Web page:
In flame tests salts that are dissolved in water are evaporated using a hot flame. In the flame the atoms become excited and produce a characteristic color. This happens when the atoms’ excited electrons fall back down to the ground state. The color we see depends on the difference in energy between the excited and ground state. For some atoms this is a large difference and for others it is a smaller difference. The color can be used to tell if the energy difference is large or small. The purple end of the spectrum has the smallest wavelength and so the energy of that light is the largest. The red end of the spectrum has the largest wavelength and so that color represents the smallest energy changes. Remember the order of colors in a rainbow is ROY G BIV (red orange yellow green blue indigo violet). Energy changes can be judged against the spectrum because as you go from red to violet the energy change that made the color gets larger. Different atoms have different possible excited states, which vary in their distance from the atom’s ground state. Each element has a unique set of possible excited states. Because of this it is possible to identify an element by doing a flame test and recording the observed color. Every element has a unique flame test color.
It is a traditional art of the chemistry laboratory to use these colors to identify specimens of compounds that contain unknown metals. This is no longer a common laboratory technique though highly advanced technologies use the same production of light to identify elements and to measure how much is present. The production of light in a flame is still used outside the lab, though. It is put to use by practitioners of the art of fireworks manufacture. By including different metal salts, or mixtures of metal salts, in the exploding shell of a firework, these artists can produce beautiful displays in nearly all the colors of the rainbow.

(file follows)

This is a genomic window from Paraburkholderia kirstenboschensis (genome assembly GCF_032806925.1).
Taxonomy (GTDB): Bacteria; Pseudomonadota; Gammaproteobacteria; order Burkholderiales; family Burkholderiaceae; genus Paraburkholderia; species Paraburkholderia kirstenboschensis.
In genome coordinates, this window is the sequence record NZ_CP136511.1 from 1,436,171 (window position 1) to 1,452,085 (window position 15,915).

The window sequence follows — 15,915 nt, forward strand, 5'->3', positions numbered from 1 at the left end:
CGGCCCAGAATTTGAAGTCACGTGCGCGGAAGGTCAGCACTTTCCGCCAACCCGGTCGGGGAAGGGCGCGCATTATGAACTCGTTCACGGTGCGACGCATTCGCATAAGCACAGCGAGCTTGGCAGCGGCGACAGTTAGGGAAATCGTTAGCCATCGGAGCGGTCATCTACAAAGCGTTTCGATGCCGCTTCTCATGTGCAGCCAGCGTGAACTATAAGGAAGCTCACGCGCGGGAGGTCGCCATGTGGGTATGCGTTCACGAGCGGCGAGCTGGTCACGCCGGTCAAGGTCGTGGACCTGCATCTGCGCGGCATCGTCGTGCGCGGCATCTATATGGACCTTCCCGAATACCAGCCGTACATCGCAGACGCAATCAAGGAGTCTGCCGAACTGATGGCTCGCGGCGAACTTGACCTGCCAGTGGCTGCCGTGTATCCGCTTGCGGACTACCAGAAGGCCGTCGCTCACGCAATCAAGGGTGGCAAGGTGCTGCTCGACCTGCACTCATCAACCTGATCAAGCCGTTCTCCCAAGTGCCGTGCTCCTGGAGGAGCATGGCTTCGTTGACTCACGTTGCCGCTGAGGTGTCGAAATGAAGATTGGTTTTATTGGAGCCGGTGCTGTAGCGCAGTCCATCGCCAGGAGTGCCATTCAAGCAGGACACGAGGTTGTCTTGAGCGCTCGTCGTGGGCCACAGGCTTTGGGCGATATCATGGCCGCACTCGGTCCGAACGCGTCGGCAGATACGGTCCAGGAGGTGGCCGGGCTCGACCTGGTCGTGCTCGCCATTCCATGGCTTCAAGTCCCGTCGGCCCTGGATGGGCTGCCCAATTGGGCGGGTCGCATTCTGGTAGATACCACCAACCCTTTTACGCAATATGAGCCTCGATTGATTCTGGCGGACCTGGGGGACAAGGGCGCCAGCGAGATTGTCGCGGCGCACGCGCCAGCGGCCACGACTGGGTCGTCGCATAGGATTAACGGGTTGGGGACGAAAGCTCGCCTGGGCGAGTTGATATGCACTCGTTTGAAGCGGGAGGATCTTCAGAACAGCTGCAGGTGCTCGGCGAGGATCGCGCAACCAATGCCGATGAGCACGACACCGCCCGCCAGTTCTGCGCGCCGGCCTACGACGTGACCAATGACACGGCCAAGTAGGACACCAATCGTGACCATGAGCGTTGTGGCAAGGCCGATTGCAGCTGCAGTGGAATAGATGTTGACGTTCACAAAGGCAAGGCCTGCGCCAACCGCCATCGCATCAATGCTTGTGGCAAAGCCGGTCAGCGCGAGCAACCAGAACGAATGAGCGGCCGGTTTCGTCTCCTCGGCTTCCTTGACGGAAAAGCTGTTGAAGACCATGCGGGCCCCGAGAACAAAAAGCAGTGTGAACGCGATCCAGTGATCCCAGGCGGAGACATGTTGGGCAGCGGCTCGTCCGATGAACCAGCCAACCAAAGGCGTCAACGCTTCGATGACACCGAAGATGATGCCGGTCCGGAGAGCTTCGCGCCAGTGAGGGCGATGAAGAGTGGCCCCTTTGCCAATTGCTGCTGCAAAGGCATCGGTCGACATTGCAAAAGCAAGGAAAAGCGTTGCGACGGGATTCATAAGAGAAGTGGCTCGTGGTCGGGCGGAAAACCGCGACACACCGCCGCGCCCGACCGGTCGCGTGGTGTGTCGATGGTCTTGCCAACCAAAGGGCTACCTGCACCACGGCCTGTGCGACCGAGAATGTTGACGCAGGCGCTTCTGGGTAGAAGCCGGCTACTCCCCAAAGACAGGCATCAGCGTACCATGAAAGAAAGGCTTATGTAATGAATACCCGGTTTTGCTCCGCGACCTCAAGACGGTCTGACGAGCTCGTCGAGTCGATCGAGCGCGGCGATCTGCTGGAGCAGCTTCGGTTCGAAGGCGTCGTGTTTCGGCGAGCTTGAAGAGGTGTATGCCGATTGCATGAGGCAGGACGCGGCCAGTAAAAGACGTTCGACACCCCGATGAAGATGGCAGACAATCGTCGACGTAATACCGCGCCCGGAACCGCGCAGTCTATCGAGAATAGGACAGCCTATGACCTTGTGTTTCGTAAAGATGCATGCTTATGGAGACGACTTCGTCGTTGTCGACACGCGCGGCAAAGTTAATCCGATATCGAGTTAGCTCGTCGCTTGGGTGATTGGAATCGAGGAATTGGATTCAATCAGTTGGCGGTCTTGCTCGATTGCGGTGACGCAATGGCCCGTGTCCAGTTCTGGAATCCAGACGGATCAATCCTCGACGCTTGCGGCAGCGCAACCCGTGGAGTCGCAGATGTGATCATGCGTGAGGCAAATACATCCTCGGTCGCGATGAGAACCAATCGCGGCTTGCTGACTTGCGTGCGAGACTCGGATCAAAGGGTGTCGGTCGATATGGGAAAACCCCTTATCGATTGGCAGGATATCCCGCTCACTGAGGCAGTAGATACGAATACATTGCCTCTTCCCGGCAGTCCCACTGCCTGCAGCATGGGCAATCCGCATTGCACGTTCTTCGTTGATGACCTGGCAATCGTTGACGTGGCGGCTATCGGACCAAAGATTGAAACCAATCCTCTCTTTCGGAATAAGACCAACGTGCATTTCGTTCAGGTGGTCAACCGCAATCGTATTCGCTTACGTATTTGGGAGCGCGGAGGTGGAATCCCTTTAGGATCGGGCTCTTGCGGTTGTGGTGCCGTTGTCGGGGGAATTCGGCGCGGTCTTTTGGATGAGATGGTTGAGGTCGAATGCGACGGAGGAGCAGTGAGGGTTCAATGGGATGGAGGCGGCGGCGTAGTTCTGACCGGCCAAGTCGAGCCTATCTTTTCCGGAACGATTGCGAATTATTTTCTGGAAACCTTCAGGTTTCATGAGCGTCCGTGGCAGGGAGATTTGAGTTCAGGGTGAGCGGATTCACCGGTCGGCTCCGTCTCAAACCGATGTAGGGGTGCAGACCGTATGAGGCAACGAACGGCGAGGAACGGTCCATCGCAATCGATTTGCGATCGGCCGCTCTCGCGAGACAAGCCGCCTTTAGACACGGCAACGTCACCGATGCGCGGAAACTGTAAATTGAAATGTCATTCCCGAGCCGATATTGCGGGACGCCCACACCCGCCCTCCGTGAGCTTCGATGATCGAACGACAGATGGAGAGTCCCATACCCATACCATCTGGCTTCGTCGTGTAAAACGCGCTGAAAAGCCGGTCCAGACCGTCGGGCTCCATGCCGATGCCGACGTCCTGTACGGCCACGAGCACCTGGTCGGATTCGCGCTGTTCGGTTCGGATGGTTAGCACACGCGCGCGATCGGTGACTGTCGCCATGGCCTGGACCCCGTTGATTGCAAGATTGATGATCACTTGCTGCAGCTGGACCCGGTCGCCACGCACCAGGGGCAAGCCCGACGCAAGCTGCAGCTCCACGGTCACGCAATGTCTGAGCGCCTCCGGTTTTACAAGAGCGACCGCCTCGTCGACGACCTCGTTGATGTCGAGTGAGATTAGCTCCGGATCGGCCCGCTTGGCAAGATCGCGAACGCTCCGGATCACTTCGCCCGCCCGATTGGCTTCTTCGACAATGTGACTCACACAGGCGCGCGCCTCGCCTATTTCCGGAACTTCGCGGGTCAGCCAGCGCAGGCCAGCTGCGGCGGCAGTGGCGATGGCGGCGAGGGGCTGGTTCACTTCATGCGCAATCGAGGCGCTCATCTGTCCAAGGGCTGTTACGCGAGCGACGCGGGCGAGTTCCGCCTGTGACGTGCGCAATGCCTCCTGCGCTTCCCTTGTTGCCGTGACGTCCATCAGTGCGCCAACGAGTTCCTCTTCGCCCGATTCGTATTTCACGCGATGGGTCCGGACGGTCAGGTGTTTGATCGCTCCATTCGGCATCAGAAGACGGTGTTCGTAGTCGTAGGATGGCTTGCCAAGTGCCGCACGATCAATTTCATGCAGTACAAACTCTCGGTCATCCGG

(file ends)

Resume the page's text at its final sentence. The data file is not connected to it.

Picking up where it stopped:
|Violet||420||400 - 440|
|Blue||455||440 - 470|
|Blue-green||480||470 - 490|
|Green||525||490 - 560|
|Yellow-green||565||560 - 570|
|Yellow||580||570 - 585|
|Orange||620||585 - 630|
|Red||660||630 - 700|
Light is a kind of wave, an electromagnetic wave. Our ability to perceive color depends on the different wavelengths of light. If you observe a rainbow or use a prism to split white light then you are looking at how our eyes and brain work together to give us the sensation of the colors of the rainbow. Because we see different ranges of the visible spectrum as different colors it’s possible to roughly assign a color we see to a particular wavelength of light. It is not a perfect match, but it’s a good start and is good enough for now. Take a look at the chart at right. It details the colors people in our culture usually assign to the rainbow and gives each color a range of wavelengths in units of nanometers. A nanometer (nm) is a billionth of a meter (1 m = 1 × 109 nm). Each color can be assigned a ‘representative wavelength’. You will use these to identify colors in this activity.
Carefully read and follow the instructions below. Record your data and observations in a Google Doc while you work to make things efficient for yourself.
|Ionic Compound Formula||Cation (positive ion)||Anion (negative ion)||Color Observed||Representative Wavelength (nm)||Element Responsible for Color|
For this lab you must turn in the following items: